What do you call someone who is shy, withdrawn, fearful of being approached, and with little interest for or even fear of social events? Sociopath would be too harsh of a term (but close) and shy too mild.
A mild form of social withdrawal might be expressed as wallflower. According to American Heritage, he or she is
One who does not participate in the activity at a social event because of shyness or unpopularity
If the withdrawal is so significant as to avoid social contact, perhaps reclusive. Collins defines it as
living alone and deliberately avoiding the company of others
She had become increasingly ill and reclusive.
One of Hollywood's most reclusive stars.
He was reclusive by nature.
Obviously, some who are reclusive may have adopted that lifestyle for reasons other than shyness or fear, such as those who do so for religious reasons.
Some terms suggested in previous questions (1, 2) include
• private, “Secretive; reserved”
• introverted, “Possessing the characteristic property of an introvert. Preferring the internal, satisfied with self, lacking interest or comfort in social interactions”
• untalkative, “unwilling to talk; taciturn; refusing to speak”
• secretive, “Having or marked by an inclination to secrecy; not open, forthright, or frank”
• taciturn, “temperamentally disinclined to talk”
• closemouthed, “cautious in speaking”
• reticent, “inclined to be silent or uncommunicative in speech”, “restrained in expression, presentation, or appearance”, “keeping one's thoughts and opinions to oneself; reserved or restrained”
If you mean to the point where they have a general social anxiety disorder, then sociophobe, though since "social anxiety disorder" is prefer over "sociophobia", it might be better to say "they suffer from social anxiety disorder". (Specialised social anxiety disorders only apply to certain situations, and sufferers may not be at all withdrawn in other situations.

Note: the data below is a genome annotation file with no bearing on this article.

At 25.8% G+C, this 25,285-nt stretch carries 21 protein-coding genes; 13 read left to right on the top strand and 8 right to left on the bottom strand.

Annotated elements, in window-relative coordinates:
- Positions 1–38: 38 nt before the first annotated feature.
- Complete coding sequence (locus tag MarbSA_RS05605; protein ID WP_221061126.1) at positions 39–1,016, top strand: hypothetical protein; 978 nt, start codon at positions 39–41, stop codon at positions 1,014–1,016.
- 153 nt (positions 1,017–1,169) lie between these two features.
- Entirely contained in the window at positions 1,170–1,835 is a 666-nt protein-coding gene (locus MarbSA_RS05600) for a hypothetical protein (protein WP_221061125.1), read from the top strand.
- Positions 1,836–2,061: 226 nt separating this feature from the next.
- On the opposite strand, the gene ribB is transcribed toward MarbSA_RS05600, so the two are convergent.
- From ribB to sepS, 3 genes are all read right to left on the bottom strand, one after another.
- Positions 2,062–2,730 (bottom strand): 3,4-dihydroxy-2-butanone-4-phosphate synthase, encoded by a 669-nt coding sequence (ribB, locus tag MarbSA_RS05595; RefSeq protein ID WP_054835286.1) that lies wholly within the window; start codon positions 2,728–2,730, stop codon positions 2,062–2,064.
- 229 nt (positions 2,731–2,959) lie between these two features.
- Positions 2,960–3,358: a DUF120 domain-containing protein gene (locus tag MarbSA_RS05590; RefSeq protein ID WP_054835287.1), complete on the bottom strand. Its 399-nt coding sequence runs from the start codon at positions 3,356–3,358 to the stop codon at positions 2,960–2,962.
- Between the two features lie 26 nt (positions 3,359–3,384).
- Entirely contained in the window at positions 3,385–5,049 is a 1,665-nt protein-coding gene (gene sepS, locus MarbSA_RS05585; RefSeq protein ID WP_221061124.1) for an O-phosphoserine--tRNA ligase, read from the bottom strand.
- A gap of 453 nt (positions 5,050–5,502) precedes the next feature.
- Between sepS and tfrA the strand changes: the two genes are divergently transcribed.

Closer to the shy end of the spectrum, you would have timid, reticent and reserved.
Introverted is often taken as being something similar to this, though its better thought of as a personal disinclination toward social events than necessarily being withdrawn or shy.
My daughter is diagnosed with social anxiety disorder. It is a disorder because it affects her ability to function (in school, in groups of people, at work). “Sociophobe” describes what she is quite well. But, probably because some people would be inclined to confuse it with “sociopath”, it is seen as a negative word for the disorder. She is not a sociopath – quite the opposite.
Sociopaths can and do deal very well with people. They can be very charismatic and have no trouble interacting with others. Con artists and cult leaders are frequently sociopaths and they are very good with people. You probably know a few sociopaths and don’t know it.
Psychopaths, on the other hand, don’t deal well with people all – though not in the fashion you are describing. Here’s an article on the subject: “Sociopath Vs. Psychopath: There is a Difference” by Jeanne Marie Kerns.¹
I think @JonHanna's suggestion is the most accurate. The others (timid, reticent, reclusive, taciturn, etc.) describe an outward behavior, not an internal state.
introverted describes an internal state, but it doesn't necessarily extend from fear or discomfort, so there's ambiguity with this choice, as well.
Closely related to sociophobe is agoraphobe, someone who has a fear of crowds and public places. This word has the added benefit of not being easily confused with sociopath.